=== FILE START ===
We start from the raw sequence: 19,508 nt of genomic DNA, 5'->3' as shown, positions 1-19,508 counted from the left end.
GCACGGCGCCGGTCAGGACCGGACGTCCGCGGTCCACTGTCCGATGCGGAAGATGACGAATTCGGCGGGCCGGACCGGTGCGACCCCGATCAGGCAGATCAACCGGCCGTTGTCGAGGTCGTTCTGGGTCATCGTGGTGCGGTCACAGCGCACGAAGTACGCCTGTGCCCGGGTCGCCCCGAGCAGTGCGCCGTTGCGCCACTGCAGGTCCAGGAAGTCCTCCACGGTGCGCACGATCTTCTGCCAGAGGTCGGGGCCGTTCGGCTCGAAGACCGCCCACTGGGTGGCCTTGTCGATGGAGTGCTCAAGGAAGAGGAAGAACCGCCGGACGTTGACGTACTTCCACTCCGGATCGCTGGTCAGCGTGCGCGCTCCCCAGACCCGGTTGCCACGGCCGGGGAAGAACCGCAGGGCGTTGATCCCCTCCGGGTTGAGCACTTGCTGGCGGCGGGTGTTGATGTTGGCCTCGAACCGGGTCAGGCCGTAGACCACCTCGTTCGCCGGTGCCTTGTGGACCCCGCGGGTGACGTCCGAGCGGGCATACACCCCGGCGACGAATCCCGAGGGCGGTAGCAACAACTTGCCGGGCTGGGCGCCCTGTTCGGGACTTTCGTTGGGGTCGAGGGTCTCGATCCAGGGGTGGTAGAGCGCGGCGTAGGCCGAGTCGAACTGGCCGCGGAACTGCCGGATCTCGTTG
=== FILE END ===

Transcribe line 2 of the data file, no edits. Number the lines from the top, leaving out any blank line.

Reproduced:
GCACGGCGCCGGTCAGGACCGGACGTCCGCGGTCCACTGTCCGATGCGGAAGATGACGAATTCGGCGGGCCGGACCGGTGCGACCCCGATCAGGCAGATCAACCGGCCGTTGTCGAGGTCGTTCTGGGTCATCGTGGTGCGGTCACAGCGCACGAAGTACGCCTGTGCCCGGGTCGCCCCGAGCAGTGCGCCGTTGCGCCACTGCAGGTCCAGGAAGTCCTCCACGGTGCGCACGATCTTCTGCCAGAGGTCGGGGCCGTTCGGCTCGAAGACCGCCCACTGGGTGGCCTTGTCGATGGAGTGCTCAAGGAAGAGGAAGAACCGCCGGACGTTGACGTACTTCCACTCCGGATCGCTGGTCAGCGTGCGCGCTCCCCAGACCCGGTTGCCACGGCCGGGGAAGAACCGCAGGGCGTTGATCCCCTCCGGGTTGAGCACTTGCTGGCGGCGGGTGTTGATGTTGGCCTCGAACCGGGTCAGGCCGTAGACCACCTCGTTCGCCGGTGCCTTGTGGACCCCGCGGGTGACGTCCGAGCGGGCATACACCCCGGCGACGAATCCCGAGGGCGGTAGCAACAACTTGCCGGGCTGGGCGCCCTGTTCGGGACTTTCGTTGGGGTCGAGGGTCTCGATCCAGGGGTGGTAGAGCGCGGCGTAGGCCGAGTCGAACTGGCCGCGGAACTGCCGGATCTCGTTG